Considering all this, many underfloor heating owners operate their systems at between 23 to 27°C (73-80 degrees Fahrenheit) for background heating and up to 32 degrees Celsius (90 degrees Fahrenheit) for periods of active warming. This is a sliding scale and mostly all residencies having underfloor heating operate at around these values. Though this is not a set rule as extreme weathers can lead to this value being completely ignored, and yet that is the better option.

What is the maximum temperature for underfloor heating?

Electric underfloor can generally heat up to higher temperatures compared to hydronic underfloor heating system. Electric underfloor heating can heat up a room up to a extreme level of 40°C, that means that the heating wires under the floor are heated up to almost twice that. This extreme heat is unnecessary and in some cases impractical, as most houses do not need such scalding temperatures for everyday use. The average temperature most residencies maintain using electric underfloor heating systems is between 23°C to 29°C.

Hydronic underfloor heating uses warm water to heat up the floor by the process of transfer of heat through the floor. As the water that is being pumped throughout the floor requires a continuous supply of heated water, gas heaters are used which makes them cheaper to run than electrical systems. Unlike a boiler or a radiator, the underfloor water system heats up the room equally and continuously, so hydronic underfloor heating does not require extremely hot water. The water pumping through the floor is around 50°C, which can ideally warm up the floor to around 25°C.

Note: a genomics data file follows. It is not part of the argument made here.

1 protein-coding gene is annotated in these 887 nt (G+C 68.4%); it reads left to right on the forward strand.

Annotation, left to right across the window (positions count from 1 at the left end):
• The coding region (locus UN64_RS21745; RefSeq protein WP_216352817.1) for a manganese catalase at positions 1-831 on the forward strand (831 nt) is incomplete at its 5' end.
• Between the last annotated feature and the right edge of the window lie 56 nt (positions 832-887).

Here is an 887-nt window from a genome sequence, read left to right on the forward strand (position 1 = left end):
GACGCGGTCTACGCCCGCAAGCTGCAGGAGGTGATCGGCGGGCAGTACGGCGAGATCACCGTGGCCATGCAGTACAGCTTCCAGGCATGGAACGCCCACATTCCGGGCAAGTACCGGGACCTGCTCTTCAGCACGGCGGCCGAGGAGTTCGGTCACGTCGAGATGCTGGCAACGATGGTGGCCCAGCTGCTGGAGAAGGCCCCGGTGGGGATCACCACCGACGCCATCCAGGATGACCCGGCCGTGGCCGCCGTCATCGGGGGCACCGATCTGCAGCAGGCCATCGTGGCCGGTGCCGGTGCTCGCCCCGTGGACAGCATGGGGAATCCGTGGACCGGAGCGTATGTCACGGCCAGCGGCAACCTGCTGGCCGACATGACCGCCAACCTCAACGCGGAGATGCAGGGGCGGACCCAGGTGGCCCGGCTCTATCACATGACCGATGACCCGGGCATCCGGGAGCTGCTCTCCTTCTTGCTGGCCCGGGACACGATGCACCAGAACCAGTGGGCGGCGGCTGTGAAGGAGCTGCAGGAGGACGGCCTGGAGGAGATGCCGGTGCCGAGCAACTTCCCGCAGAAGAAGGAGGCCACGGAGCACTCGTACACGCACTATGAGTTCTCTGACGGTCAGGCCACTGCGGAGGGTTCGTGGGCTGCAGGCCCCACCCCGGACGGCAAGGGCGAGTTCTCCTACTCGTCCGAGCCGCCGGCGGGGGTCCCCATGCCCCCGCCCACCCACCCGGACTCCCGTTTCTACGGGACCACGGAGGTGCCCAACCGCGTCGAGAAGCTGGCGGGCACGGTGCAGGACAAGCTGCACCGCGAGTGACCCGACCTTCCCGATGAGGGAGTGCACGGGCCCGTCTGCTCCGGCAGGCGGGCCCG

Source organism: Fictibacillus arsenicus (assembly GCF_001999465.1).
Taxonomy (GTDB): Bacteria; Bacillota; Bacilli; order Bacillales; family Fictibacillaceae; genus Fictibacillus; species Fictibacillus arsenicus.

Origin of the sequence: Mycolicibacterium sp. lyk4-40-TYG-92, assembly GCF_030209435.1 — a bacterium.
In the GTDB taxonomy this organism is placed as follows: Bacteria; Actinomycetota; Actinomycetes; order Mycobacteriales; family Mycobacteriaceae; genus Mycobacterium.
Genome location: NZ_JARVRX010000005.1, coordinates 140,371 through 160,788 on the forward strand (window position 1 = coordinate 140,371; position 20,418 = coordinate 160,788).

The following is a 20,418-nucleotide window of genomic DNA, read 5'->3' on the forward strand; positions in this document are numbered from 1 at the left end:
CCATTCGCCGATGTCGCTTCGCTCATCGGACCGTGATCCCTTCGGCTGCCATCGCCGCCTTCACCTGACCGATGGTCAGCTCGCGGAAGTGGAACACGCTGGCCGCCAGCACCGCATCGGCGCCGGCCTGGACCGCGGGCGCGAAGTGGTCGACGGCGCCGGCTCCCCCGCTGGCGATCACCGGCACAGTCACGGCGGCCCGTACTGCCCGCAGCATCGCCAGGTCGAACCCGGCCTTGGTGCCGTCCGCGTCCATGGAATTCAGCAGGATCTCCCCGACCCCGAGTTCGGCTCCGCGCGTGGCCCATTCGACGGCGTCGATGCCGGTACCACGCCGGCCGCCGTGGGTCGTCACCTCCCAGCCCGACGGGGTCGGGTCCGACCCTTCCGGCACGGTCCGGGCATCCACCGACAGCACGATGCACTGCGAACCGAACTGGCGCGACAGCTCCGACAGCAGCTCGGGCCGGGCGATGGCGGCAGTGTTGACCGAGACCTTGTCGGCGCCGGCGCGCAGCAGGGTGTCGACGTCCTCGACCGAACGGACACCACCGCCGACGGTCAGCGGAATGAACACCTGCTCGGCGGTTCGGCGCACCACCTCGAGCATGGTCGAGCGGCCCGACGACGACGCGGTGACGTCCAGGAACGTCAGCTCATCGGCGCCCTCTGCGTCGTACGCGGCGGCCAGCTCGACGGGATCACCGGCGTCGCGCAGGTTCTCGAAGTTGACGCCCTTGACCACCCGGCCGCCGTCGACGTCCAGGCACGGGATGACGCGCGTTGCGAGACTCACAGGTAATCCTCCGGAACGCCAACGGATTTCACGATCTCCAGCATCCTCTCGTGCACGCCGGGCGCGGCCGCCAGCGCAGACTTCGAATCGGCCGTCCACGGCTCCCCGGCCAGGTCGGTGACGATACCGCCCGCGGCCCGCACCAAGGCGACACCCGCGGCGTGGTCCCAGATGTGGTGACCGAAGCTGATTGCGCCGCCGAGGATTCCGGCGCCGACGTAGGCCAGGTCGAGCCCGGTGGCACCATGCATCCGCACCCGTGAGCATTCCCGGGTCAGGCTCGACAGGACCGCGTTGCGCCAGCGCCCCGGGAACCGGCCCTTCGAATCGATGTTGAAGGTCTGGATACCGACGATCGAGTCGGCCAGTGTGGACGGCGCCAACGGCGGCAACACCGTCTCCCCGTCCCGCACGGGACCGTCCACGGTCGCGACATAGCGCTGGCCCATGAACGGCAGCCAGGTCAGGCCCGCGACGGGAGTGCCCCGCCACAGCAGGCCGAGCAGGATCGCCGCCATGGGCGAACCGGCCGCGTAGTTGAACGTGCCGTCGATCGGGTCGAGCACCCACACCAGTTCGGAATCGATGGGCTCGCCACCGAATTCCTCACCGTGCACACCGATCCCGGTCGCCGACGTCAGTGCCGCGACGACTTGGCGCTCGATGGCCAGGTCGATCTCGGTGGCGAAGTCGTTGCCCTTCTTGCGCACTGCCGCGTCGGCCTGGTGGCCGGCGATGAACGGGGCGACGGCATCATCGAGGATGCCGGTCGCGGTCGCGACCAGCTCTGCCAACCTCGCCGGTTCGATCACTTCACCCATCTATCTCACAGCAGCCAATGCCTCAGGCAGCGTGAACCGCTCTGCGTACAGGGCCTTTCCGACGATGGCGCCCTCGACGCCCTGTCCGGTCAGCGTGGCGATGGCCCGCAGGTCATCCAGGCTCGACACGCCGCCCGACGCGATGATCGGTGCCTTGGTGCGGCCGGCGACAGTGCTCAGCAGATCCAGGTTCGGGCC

How hot can underfloor heating get? – Underfloor Heating Temperature Extremes

If the guidelines for operation are followed strictly, the underfloor heating systems are usually felt to be the safest method of domestic heating available. Special care should be taken during the installation as this is the most critical part of the process and this is where most of the potential problems can occur.

Insulation should be done properly, air gaps should be removed, and temperature nodes should be placed accurately for proper detection of the temperature.

With a maximum heating temperature of around 40°C, electric underfloor heating system should not catch fire through overheating (providing proper professional installation has taken place and safety instructions adhered to). If it has complete access to air and wiring is up to date, the underfloor heating will cause no problems for you.

Electric underfloor heating takes close to an hour to heat up the room, this is why heating at a moderate temperature still gives a cozy feel around the room. The wire in the under-floor heating can heat up to around 80°C.

Hydronic or water underfloor heating systems use warm water to heat up the floor. This water is heated to a max value of 50°C, as this is not at boiling level, there is no risk of burning or damaging of floor in case of breaks. The pex pipe used to transport this water is almost leak proof as this is a joint-less setup and no pressure points exist within the pipe.

The risk of fire within this system is at most around the same as that in a conventional radiator, as it uses the same system to heat the water that is used in a radiator. If the system is properly installed, the risk of fire in the movement of water under the floor is lower still.

Alex

Alex is fascinated by engineering and how things work. He had to learn all he could about installing Underfloor heating in his new home, gaining so much new information that he decided to make it into a website answering all your questions about heating systems in the home.